If you were offered a ludicrous amount of money to play an event with the rest of New Order, would you?
[laughs] Of course I would. Without a doubt. When it comes down to it, I’m a businessman. If the Eagles can do it, then I can bloody do it. That tour wasn’t called The Hell Freezes Over Tour for nothing! I do think you can respect people’s talent. And you can also respect their professionalism. You don’t have to get along.
Let’s talk bass. First off, what kind of bass do you use?
I use a custom-made Eccleshall – it’s a copy of an EB-O1 semi-acoustic Gibson with Yamaha BB 1200 pickups. I’ve used it for a long time.
To slap or not to slap?
I went through a phase when Don Johnson from A Certain Ratio tried to teach me to slap. He gave me a couple of lessons, then he just turned to me and went, ‘Hooky, you’re white’. And I thought, well, that needs no further explanation, does it really?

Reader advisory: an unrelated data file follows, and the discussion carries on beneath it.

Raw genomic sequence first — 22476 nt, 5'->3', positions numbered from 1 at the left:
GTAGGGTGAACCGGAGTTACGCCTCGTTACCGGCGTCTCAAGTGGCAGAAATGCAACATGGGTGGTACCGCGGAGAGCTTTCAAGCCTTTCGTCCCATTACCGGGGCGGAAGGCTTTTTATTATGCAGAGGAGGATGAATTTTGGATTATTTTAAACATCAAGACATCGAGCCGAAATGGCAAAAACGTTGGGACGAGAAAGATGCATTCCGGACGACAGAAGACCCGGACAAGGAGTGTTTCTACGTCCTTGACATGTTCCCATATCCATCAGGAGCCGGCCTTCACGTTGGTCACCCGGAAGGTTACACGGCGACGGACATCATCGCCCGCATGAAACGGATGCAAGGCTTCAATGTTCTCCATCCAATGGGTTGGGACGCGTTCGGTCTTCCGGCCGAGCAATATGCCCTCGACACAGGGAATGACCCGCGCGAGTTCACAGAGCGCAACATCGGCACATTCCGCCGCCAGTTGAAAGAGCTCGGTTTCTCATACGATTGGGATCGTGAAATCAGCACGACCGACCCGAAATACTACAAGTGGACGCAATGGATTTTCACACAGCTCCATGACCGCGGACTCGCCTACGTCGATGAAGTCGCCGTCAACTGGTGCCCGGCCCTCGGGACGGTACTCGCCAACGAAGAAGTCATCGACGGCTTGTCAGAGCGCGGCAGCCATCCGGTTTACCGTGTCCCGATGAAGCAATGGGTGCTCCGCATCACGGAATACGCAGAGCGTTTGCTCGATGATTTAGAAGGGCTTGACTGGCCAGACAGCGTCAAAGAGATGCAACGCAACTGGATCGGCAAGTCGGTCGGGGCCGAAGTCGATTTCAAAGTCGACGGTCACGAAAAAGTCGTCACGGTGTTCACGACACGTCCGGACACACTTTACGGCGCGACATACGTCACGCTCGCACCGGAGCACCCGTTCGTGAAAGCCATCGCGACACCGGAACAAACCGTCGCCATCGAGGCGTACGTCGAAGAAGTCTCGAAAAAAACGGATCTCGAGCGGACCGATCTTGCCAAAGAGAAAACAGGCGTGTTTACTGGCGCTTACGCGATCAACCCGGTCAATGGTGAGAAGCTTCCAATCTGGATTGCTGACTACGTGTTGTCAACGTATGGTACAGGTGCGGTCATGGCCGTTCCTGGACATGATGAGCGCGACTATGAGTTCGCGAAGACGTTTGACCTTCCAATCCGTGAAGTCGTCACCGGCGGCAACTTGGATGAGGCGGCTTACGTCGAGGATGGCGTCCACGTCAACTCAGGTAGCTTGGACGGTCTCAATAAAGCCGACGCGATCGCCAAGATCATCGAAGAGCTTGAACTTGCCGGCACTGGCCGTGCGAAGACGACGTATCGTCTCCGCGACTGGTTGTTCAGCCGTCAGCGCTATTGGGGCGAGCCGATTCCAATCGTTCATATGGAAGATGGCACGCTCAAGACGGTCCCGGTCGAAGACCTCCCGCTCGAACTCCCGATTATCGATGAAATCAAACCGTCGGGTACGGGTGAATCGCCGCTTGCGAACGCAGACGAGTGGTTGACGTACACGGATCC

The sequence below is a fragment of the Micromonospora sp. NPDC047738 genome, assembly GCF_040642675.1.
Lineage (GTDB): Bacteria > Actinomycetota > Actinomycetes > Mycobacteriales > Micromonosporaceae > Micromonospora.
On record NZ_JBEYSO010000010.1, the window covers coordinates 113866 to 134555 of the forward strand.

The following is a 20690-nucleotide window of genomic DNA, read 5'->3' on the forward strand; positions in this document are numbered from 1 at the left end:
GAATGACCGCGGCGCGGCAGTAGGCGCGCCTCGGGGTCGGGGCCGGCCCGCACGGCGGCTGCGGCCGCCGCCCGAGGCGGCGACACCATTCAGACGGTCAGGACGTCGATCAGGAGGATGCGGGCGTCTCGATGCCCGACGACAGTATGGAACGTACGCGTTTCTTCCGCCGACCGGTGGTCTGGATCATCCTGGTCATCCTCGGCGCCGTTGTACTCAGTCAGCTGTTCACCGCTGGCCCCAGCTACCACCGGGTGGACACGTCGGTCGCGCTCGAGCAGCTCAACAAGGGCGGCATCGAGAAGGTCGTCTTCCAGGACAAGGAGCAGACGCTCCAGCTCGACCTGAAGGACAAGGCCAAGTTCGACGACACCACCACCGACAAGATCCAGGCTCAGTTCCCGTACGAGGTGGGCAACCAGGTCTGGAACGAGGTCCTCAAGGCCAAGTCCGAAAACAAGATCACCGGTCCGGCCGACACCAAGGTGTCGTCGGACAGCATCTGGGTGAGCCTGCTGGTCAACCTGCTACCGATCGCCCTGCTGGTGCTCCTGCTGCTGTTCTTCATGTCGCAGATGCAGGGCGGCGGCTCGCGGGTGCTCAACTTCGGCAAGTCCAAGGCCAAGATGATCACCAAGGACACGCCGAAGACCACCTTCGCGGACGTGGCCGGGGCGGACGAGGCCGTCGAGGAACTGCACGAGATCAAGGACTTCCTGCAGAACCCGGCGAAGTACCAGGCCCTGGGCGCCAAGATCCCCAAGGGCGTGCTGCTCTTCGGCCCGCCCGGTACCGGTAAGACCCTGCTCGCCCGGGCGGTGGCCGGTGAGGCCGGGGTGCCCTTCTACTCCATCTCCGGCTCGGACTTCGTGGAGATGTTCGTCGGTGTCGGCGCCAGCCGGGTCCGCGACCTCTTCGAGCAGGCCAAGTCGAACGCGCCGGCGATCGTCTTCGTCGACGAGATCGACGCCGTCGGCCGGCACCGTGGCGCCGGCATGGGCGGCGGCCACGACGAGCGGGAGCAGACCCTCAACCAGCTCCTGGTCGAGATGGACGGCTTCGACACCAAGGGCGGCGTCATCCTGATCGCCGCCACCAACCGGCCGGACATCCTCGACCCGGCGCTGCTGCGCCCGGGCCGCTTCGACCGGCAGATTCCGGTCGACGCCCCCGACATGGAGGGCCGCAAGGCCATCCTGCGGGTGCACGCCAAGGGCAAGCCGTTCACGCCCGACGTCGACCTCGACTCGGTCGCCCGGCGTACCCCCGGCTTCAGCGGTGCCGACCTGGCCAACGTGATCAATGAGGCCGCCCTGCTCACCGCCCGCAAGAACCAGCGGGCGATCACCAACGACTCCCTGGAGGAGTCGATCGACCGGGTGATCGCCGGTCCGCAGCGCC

What makes a great bass player?
The secret to playing bass well is just meaning it. You have to mean what you play. When I started to play the bass, I never got any of those connotations because of punk that you were somehow behind the guitarist. The idea that the bass player backs the guitarist and plays the root elements. Fuck off! Not any bass player from Salford that I know. You have to make the bass do what you want it to do, and not do what other people ‘think’ a bass should do. That has to be the secret.
Which other basses have you enjoyed over the years?
My favourite bass ever is the Yamaha BB 1200, which was one of those wonderful accidents of being perfectly crafted, and perfectly balanced, made by an obvious artist of guitars. They’ve never bettered it. They could do worse than just going back to that concept. But the thing is, I don’t want everyone to sound like me, so I shouldn’t really be saying this.
Yamaha actually gave me their new, top-of-the-range flagship bass to compare to the BB 1200. And I did. They said, ‘Can you send the review in?’ I said, ‘I can give it to you over the phone if you like.’ The rep said, ‘Okay, right. Let me get a pen.’ And I said, ‘You won’t need a pen. It’s shit.’ He said, ‘Can I ask why?’ I said, ‘It has a bolt-on neck, the pickup sounds dreadful. It’s just a crappy sound, mate. It has bad electrics.’ And he said, ‘Well, we probably won’t ask you to review it then. You can keep it.’ Lucky me…
Tell us something about your bass playing that you’ve never